By Claude R. Marx . Originally published on FTC:Watch on May 19, 2017.
A federal appeals court decision to rehear the Federal Trade Commission's case against AT&T Mobility draws attention to a perennial debate. Will the law exempting the agency from overseeing common carriers be repealed?
The agency's commissioners, a Republican and a Democrat who disagree on other issues, favor the repeal. But Congress has been reluctant to act due to pressure from telecom companies.
The litigation and the controversy over Congress' repeal of the Federal Communications Commission's privacy rules may change the equation.
A spokesman for Senate Commerce Committee Chairman John Thune wrote in an e-mail that the South Dakota Republican is "open" to dealing with the common carrier issue in legislation, but declined to elaborate. An aide on the House Energy and Commerce Committee said it's too early to know how the issue will play out.
An amendment to repeal the exemption, sponsored by several Democratic lawmakers, was defeated along party lines last July during a House Energy and Commerce Committee markup on changing some of the rules governing how the FTC operates.
Last week, the US Court of Appeals for the Ninth Circuit agreed to take another look at whether the FTC can regulate any aspect of a company that offers common carrier telecom services. The move permits a rarely granted rehearing of a decision in the agency's litigation against AT&T.
The decision nullified a 2016 Ninth Circuit ruling that removed the FTC's jurisdiction to oversee net neutrality promises, privacy practices or other functions of companies like AT&T that offer telephone, cable television or consumer broadband use.
With the FCC heading toward rescinding its 2015 Open Internet Order that declared fixed and wireless broadband to be a common carrier service under Title II of the Communications Act, the rehearing could give the FTC power to regulate Internet service providers' conduct.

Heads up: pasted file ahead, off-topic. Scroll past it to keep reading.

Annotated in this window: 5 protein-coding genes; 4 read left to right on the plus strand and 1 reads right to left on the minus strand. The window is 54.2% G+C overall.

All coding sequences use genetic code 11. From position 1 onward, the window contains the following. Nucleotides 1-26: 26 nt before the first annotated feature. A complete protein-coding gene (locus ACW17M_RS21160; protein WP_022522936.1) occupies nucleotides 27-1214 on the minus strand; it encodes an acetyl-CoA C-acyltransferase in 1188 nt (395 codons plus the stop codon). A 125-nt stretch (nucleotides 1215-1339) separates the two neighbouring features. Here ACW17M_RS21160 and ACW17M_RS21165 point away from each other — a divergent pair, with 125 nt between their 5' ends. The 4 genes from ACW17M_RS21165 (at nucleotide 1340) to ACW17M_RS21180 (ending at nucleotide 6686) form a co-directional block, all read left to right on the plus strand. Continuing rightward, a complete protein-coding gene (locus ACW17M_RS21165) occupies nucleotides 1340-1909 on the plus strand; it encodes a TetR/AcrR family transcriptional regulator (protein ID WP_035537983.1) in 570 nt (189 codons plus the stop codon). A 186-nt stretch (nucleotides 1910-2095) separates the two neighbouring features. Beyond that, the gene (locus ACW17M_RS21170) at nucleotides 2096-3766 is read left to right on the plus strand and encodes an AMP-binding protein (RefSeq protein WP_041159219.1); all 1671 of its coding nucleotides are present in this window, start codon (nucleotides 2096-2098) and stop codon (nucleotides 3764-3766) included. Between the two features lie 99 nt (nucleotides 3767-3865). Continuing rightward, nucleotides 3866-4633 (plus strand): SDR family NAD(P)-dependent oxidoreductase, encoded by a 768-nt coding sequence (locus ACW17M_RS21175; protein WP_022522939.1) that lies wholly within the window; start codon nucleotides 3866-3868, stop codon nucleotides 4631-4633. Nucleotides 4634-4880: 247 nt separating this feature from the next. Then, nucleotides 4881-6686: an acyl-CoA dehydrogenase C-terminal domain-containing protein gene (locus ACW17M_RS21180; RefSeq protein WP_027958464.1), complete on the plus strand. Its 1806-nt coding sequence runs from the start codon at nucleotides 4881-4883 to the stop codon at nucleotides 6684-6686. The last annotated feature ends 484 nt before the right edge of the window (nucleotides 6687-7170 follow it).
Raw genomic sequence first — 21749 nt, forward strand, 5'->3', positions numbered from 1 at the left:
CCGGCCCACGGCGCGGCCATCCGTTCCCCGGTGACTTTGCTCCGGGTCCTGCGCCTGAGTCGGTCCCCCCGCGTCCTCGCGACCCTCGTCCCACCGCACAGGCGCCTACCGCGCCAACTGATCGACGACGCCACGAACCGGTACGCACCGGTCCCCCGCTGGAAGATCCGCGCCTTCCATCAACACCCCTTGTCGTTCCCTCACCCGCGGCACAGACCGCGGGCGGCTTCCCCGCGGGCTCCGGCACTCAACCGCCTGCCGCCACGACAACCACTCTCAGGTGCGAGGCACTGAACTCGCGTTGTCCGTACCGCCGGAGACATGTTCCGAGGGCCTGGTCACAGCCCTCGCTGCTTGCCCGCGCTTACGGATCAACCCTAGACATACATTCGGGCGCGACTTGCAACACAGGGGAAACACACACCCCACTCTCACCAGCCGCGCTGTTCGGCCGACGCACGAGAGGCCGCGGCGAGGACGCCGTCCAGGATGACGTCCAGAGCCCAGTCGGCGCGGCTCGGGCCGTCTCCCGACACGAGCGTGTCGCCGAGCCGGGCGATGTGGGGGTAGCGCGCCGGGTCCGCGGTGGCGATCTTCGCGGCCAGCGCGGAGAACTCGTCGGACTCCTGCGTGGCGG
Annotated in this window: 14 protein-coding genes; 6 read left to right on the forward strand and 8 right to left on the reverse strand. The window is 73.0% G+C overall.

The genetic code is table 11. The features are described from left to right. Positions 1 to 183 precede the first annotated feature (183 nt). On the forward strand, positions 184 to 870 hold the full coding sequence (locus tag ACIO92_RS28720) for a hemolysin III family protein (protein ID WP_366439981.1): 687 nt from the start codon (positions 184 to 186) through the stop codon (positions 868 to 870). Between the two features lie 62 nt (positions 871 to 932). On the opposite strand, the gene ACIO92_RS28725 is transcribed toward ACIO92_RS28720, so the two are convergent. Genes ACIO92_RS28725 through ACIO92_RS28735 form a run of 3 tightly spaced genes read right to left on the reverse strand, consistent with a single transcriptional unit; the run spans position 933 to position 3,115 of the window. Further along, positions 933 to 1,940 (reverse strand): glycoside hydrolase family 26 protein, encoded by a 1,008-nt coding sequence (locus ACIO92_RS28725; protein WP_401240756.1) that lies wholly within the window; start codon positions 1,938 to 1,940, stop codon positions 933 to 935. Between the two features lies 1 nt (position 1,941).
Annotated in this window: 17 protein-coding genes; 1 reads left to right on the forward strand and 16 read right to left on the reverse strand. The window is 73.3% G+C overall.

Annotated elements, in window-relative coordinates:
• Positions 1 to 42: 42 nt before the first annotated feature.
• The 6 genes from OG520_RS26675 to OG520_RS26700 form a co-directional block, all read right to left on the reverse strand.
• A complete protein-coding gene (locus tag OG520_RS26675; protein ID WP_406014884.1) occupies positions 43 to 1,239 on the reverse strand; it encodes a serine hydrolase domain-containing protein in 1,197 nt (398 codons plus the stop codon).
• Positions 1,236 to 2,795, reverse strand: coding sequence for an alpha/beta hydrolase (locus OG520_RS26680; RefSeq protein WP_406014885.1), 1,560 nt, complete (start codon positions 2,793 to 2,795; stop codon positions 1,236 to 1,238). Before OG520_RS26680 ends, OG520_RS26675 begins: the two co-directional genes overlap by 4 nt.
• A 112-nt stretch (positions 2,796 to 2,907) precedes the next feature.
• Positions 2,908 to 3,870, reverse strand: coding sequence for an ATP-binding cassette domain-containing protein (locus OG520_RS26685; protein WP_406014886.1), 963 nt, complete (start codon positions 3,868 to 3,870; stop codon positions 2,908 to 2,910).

The FTC is blocked from regulating common carriers because of a specific exemption in the FTC Act. The question in the AT&T case was whether the agency could police other practices such as the company touting its "unlimited" data plans. The agency called the marketing ploy deceptive.
FCC Chairman Ajit Pai wants the FTC, rather than his agency, to regulate ISPs. But net neutrality rules, which the FCC has started repealing, consider ISPs to be common carriers.
FTC acting Chairman Maureen Ohlhausen told FTC:WATCH last year that she wants to see "Congress clarify FTC privacy/data security authority over the Internet. This could be done through a repeal of the common carrier exemption, which the commission has long supported on a bipartisan basis. Such clarity is even more important following the FCC's reclassification of broadband as a common carrier service."
She has praised Congress' action to repeal the FCC's privacy rules and supported the FCC's efforts to repeal net neutrality.
FTC Commissioner Terrell McSweeny also supports Congress repealing the common carrier exemption. McSweeny told FTC:WATCH earlier this month that until that occurs, the FCC's efforts to shift some of the regulatory authority to the FTC are disingenuous. She also noted that neither agency has jurisdiction over consumer broadband privacy.